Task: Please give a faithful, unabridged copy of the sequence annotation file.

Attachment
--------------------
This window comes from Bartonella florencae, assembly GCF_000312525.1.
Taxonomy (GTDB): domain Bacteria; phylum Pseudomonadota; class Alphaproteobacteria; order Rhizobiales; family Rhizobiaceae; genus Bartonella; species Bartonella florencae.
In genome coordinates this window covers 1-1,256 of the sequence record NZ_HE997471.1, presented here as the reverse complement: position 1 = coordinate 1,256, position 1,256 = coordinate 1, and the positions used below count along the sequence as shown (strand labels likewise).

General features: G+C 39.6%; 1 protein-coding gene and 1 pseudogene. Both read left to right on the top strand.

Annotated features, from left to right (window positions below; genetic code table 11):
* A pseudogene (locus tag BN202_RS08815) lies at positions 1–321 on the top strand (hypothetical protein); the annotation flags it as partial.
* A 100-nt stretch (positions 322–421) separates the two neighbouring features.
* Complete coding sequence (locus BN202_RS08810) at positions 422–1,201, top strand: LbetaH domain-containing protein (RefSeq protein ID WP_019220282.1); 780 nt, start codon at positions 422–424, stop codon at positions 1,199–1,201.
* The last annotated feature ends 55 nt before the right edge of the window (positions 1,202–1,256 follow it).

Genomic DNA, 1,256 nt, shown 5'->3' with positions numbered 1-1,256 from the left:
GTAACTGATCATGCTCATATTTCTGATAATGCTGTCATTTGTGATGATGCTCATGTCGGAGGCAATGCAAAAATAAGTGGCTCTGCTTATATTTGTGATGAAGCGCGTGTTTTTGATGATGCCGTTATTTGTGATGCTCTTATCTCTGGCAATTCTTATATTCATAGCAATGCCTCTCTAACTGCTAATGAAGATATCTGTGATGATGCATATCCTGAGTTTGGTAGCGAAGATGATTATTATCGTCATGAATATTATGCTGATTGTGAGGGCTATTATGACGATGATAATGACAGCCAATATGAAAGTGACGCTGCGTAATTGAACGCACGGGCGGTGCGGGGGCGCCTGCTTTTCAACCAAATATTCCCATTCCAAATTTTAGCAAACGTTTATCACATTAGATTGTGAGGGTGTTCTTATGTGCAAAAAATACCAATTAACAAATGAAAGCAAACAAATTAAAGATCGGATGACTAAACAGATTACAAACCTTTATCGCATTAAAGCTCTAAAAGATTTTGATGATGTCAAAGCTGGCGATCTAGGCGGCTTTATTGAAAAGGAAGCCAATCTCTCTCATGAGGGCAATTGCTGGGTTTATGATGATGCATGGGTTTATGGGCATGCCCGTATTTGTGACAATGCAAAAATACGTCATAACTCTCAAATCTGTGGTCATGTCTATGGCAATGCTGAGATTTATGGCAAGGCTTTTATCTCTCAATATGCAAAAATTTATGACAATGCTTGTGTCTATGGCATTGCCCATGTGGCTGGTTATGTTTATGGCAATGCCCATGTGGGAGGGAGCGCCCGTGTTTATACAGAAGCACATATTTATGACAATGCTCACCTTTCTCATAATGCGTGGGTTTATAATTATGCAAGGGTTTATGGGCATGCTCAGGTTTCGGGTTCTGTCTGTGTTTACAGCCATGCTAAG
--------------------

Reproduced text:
This window comes from Bartonella florencae, assembly GCF_000312525.1.
Taxonomy (GTDB): domain Bacteria; phylum Pseudomonadota; class Alphaproteobacteria; order Rhizobiales; family Rhizobiaceae; genus Bartonella; species Bartonella florencae.
In genome coordinates this window covers 1-1,256 of the sequence record NZ_HE997471.1, presented here as the reverse complement: position 1 = coordinate 1,256, position 1,256 = coordinate 1, and the positions used below count along the sequence as shown (strand labels likewise).

General features: G+C 39.6%; 1 protein-coding gene and 1 pseudogene. Both read left to right on the top strand.

Annotated features, from left to right (window positions below; genetic code table 11):
* A pseudogene (locus tag BN202_RS08815) lies at positions 1–321 on the top strand (hypothetical protein); the annotation flags it as partial.
* A 100-nt stretch (positions 322–421) separates the two neighbouring features.
* Complete coding sequence (locus BN202_RS08810) at positions 422–1,201, top strand: LbetaH domain-containing protein (RefSeq protein ID WP_019220282.1); 780 nt, start codon at positions 422–424, stop codon at positions 1,199–1,201.
* The last annotated feature ends 55 nt before the right edge of the window (positions 1,202–1,256 follow it).

Genomic DNA, 1,256 nt, shown 5'->3' with positions numbered 1-1,256 from the left:
GTAACTGATCATGCTCATATTTCTGATAATGCTGTCATTTGTGATGATGCTCATGTCGGAGGCAATGCAAAAATAAGTGGCTCTGCTTATATTTGTGATGAAGCGCGTGTTTTTGATGATGCCGTTATTTGTGATGCTCTTATCTCTGGCAATTCTTATATTCATAGCAATGCCTCTCTAACTGCTAATGAAGATATCTGTGATGATGCATATCCTGAGTTTGGTAGCGAAGATGATTATTATCGTCATGAATATTATGCTGATTGTGAGGGCTATTATGACGATGATAATGACAGCCAATATGAAAGTGACGCTGCGTAATTGAACGCACGGGCGGTGCGGGGGCGCCTGCTTTTCAACCAAATATTCCCATTCCAAATTTTAGCAAACGTTTATCACATTAGATTGTGAGGGTGTTCTTATGTGCAAAAAATACCAATTAACAAATGAAAGCAAACAAATTAAAGATCGGATGACTAAACAGATTACAAACCTTTATCGCATTAAAGCTCTAAAAGATTTTGATGATGTCAAAGCTGGCGATCTAGGCGGCTTTATTGAAAAGGAAGCCAATCTCTCTCATGAGGGCAATTGCTGGGTTTATGATGATGCATGGGTTTATGGGCATGCCCGTATTTGTGACAATGCAAAAATACGTCATAACTCTCAAATCTGTGGTCATGTCTATGGCAATGCTGAGATTTATGGCAAGGCTTTTATCTCTCAATATGCAAAAATTTATGACAATGCTTGTGTCTATGGCATTGCCCATGTGGCTGGTTATGTTTATGGCAATGCCCATGTGGGAGGGAGCGCCCGTGTTTATACAGAAGCACATATTTATGACAATGCTCACCTTTCTCATAATGCGTGGGTTTATAATTATGCAAGGGTTTATGGGCATGCTCAGGTTTCGGGTTCTGTCTGTGTTTACAGCCATGCTAAG